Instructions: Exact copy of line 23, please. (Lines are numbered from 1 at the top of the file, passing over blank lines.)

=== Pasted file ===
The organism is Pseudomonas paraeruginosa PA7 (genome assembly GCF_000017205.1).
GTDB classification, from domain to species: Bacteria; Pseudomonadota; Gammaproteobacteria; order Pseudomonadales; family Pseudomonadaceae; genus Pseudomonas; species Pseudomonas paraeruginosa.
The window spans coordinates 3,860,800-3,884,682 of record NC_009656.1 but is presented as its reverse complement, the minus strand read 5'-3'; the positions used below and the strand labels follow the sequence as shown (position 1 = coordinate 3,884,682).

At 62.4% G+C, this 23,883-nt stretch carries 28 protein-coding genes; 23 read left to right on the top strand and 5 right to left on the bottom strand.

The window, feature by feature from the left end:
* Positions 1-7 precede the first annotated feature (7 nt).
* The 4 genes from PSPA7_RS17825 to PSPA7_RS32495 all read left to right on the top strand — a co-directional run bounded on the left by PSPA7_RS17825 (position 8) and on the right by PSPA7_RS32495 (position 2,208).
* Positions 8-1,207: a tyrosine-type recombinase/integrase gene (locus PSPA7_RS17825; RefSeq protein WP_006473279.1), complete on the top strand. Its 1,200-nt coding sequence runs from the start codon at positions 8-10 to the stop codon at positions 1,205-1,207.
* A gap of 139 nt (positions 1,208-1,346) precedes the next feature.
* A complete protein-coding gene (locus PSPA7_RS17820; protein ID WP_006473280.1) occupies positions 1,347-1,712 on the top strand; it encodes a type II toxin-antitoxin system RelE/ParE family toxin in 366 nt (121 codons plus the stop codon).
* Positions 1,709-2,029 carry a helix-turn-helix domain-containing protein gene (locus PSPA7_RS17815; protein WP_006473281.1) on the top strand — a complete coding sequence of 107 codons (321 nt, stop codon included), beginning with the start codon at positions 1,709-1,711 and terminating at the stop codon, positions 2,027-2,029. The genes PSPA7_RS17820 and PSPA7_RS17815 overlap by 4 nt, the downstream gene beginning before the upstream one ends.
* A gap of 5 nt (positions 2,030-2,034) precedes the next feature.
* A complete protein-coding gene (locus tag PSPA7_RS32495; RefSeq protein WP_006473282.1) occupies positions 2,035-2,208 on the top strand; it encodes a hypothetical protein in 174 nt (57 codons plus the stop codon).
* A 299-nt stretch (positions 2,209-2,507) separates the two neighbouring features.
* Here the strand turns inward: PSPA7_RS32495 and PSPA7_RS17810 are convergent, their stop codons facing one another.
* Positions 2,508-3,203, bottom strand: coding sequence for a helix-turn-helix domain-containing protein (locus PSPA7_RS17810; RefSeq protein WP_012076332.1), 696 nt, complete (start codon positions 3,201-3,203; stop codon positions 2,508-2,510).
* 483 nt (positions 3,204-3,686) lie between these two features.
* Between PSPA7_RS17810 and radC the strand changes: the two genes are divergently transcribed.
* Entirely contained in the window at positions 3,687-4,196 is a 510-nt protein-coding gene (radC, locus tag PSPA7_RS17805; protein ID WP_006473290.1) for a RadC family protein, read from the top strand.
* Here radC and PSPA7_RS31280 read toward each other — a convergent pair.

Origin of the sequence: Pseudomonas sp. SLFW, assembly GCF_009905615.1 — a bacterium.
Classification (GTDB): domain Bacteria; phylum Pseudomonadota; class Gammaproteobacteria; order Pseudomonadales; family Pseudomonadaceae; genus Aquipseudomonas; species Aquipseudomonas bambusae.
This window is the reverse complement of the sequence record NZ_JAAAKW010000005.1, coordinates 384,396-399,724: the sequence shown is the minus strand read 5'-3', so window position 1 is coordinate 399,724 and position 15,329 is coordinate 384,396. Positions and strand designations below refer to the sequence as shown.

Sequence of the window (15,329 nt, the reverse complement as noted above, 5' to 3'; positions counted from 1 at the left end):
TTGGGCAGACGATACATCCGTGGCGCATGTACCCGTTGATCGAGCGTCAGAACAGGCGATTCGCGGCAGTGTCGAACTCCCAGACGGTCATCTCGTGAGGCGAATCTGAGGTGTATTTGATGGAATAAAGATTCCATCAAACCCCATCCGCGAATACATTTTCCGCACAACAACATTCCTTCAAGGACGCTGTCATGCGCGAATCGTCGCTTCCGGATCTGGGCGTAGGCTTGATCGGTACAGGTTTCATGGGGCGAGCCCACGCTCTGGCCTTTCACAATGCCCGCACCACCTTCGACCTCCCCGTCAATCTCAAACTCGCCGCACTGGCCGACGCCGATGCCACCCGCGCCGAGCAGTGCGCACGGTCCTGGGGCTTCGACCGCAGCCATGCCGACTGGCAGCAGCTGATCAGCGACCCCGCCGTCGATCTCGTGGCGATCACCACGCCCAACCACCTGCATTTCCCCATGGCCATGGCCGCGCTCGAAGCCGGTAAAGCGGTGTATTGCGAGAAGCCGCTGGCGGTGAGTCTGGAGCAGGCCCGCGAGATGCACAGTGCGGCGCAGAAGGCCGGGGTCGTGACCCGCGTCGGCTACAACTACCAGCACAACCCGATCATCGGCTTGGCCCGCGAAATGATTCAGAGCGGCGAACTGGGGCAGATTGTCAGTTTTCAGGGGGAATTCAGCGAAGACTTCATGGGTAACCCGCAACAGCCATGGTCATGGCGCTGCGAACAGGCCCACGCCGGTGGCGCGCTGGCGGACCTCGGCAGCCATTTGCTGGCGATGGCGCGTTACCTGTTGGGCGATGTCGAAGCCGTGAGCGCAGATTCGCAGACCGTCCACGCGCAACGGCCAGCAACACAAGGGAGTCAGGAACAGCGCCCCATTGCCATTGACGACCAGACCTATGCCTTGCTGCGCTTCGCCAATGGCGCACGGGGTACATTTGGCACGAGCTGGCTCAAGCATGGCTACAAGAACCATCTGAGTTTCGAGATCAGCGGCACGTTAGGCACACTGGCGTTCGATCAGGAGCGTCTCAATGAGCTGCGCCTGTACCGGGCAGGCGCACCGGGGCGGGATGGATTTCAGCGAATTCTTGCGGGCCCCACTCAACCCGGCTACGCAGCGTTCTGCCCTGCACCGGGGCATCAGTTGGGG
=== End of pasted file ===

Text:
This window is the reverse complement of the sequence record NZ_JAAAKW010000005.1, coordinates 384,396-399,724: the sequence shown is the minus strand read 5'-3', so window position 1 is coordinate 399,724 and position 15,329 is coordinate 384,396. Positions and strand designations below refer to the sequence as shown.